Seemed is the key word here.  For those of you who haven’t made the acquaintance of a PlayStation 3, it’s a black lozenge which looks like it might uplift a race of proto-humans into sentience / beating the crap out of one another while Also Sprach Zarathustra blasts brass in the background.  No, I’m being unfair: the machine does have two buttons, one to eject the disk, and the other to turn the entire system on.  There’s a blue light beside the ‘eject’ button and a green light beside the ‘on’ button.

These are the only two means the device has to accept input or offer feedback: two buttons, and two little LED lights.  When God’s in his heaven and all is right with the world (and NERV), the system accepts input through wireless controllers, and offers feedback through my embarrassingly large television–plenty of bandwidth.  When all is not right with the world, though, you can’t trust the system and the controller to communicate with one another, and you can’t trust the system to talk with the TV either.  The aperture for information from the PlayStation shrinks from 40″ of television to those two pinprick elementary-school science project LEDs, and the control surface shrinks to those two buttons which may or may not work.

How does one troubleshoot a tiny Monolith?  Apparently Monoliths respond to trigger point massage: press a spot, and hold, and wait for tension to ease.  Beeps, changes in the light from the LED, all these things can be indications that what you’re doing works–or doesn’t.  I spent an hour sitting on the floor in my living room sipping Scotch and pressing the power button, over and over again, in different combinations, listening for different beeps and wondering if I’d miscounted the number of seconds between them.  In the end, I connected the PlayStation to a different power source, pressed both buttons at once, waited as the machine coughed up a hairball, and eventually was rewarded with a picture.  I don’t know if the two-button trick had anything to do with my success; David Hume would observe no causal connection, but then, that’s Hume for you.  If post hoc ergo propter hoc holds, then anything I did in that hour might have contributed, including staring at the machine with one eyebrow lofted and a dour expression on my face.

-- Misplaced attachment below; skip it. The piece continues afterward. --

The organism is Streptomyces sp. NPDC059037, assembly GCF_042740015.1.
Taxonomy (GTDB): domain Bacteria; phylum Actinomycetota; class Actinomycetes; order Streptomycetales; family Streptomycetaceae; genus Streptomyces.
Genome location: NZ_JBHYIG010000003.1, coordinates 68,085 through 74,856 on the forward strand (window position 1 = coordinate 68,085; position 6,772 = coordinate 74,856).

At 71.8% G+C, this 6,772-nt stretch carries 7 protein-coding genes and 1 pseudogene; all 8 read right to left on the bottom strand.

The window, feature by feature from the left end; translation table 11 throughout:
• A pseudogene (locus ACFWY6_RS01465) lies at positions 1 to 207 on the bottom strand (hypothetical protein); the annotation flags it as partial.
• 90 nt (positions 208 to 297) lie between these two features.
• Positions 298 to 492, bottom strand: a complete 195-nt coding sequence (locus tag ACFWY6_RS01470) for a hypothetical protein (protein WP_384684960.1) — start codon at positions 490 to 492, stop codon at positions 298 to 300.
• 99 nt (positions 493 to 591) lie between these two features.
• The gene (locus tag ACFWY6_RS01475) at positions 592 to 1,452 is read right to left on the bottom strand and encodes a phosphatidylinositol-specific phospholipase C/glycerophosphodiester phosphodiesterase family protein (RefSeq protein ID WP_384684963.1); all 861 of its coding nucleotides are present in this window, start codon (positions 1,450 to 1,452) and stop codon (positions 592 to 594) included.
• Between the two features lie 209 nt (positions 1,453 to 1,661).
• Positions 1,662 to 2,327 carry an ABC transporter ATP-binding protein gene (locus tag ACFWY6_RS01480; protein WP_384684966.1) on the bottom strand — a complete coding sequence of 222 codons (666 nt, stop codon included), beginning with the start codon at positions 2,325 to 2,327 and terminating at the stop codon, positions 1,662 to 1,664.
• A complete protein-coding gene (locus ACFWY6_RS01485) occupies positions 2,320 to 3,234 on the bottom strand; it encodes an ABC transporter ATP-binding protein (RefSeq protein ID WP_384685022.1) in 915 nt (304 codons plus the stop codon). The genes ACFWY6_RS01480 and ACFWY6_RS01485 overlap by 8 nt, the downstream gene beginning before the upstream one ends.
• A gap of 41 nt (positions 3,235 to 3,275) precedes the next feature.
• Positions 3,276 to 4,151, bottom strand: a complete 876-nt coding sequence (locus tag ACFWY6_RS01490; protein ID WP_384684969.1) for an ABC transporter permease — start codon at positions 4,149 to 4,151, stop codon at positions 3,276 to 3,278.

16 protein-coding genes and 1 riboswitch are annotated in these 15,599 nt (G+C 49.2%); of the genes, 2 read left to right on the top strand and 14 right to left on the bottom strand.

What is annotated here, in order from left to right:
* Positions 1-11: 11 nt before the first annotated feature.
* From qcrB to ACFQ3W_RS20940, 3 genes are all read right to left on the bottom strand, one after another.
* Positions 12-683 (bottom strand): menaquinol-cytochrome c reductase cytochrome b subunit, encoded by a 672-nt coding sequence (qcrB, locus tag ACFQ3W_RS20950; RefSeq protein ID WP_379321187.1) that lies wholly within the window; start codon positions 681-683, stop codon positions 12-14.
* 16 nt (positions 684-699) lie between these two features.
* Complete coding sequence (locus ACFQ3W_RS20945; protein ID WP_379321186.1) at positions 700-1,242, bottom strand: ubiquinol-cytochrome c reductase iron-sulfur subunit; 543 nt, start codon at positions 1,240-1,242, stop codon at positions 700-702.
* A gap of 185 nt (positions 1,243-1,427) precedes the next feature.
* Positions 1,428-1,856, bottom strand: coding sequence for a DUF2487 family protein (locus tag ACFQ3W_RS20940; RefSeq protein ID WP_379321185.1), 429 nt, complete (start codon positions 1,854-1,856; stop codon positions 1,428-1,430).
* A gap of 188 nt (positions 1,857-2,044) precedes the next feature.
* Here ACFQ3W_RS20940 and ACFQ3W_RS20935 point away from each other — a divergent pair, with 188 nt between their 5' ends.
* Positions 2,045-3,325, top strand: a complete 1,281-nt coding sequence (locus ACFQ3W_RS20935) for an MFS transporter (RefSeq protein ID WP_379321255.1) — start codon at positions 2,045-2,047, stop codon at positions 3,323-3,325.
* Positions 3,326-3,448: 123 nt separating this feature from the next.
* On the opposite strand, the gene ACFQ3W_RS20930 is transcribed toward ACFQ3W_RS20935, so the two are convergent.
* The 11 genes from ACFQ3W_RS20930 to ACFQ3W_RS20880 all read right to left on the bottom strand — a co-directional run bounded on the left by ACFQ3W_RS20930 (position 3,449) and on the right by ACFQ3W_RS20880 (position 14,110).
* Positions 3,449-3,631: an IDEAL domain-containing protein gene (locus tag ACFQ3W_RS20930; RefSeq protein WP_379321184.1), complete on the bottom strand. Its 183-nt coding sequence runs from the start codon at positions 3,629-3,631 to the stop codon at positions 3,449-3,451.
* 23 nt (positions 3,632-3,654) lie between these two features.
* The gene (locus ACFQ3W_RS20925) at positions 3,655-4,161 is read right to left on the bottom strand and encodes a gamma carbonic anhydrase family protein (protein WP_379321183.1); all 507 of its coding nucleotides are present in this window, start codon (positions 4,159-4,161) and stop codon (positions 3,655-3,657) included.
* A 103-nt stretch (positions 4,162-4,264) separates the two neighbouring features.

This isn’t unique to the PlayStation–I’d be in a similar spot if my laptop screen suddenly died.  The funny part for me is not that our world is full of technology that is hard to comprehend or troubleshoot, but rather that (once things start breaking) the path for interaction between my brain and the colossally fast computer inside that mini-Monolith is so limited that when things go wrong I’m reduced to pressing buttons that might not even work, and it’s reduced to blinking occasionally at me with tiny heterochrome eyes.  And when we manage to agree on something (a task, say, like ‘boot up to the home screen’), neither of us is quite certain what we’ve done that’s worked.  That’s where we are, when interfaces fail.

Two people could end up in that situation.  Or two nations.  Or a goddess and her faithful.  I’m remembering the Asimov book, The Gods Themselves, in which two universes (ours and another) are endangered by a theoretically infinite source of energy that bridges their worlds.  For much of the book, neither side thinks the other is sentient, and so they treat one another as technical problems.  Any life that evolves out of technology might not be recognizable to us, not because it will be inherently alien, but because it won’t have been designed to interface with us meat-bags.

Weird world we live in.

Locus Reading List

Locus’s 2011 Reading List, assembled based on the recommendation of Locus contributors, editors, and reviewers, has me glancing at my To Be Read pile and wondering if I can’t stack a few more on the top before the whole edifice collapses.  I’ll have to stick with buying ebooks for a while, though, since our little apartment is fast becoming crammed with books and textbooks.  Law schools ought to include the estimated cost of new shelving in tuition.